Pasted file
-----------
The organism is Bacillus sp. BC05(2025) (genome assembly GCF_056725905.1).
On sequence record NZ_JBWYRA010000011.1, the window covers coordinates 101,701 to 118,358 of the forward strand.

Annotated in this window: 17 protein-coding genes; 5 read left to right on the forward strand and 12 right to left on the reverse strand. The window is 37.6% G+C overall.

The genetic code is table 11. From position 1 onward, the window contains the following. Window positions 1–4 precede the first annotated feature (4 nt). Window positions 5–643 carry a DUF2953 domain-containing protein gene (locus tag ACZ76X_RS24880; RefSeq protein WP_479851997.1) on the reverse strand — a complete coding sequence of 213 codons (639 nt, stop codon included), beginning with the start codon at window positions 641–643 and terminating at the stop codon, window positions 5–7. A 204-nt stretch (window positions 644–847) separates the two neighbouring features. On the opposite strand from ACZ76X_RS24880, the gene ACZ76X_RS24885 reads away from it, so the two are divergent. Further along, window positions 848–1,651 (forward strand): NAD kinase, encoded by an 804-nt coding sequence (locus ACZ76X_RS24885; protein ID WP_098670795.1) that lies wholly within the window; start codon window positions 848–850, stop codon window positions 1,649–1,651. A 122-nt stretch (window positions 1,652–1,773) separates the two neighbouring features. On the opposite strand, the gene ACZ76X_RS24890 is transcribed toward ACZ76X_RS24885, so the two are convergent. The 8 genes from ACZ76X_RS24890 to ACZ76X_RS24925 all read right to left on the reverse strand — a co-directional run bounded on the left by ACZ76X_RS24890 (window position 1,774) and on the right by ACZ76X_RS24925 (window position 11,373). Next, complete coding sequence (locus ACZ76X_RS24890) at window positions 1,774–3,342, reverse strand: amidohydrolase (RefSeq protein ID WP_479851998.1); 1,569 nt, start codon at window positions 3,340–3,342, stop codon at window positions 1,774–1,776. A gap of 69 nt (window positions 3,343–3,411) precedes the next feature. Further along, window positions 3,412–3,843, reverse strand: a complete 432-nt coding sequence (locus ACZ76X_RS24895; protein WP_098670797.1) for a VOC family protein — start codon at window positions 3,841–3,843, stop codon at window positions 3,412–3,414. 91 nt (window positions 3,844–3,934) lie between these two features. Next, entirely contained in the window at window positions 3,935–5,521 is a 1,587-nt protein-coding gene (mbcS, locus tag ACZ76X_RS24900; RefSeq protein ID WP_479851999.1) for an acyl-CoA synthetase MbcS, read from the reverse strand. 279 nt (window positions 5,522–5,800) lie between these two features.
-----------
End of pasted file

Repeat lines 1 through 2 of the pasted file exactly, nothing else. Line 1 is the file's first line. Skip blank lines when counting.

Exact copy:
The organism is Bacillus sp. BC05(2025) (genome assembly GCF_056725905.1).
On sequence record NZ_JBWYRA010000011.1, the window covers coordinates 101,701 to 118,358 of the forward strand.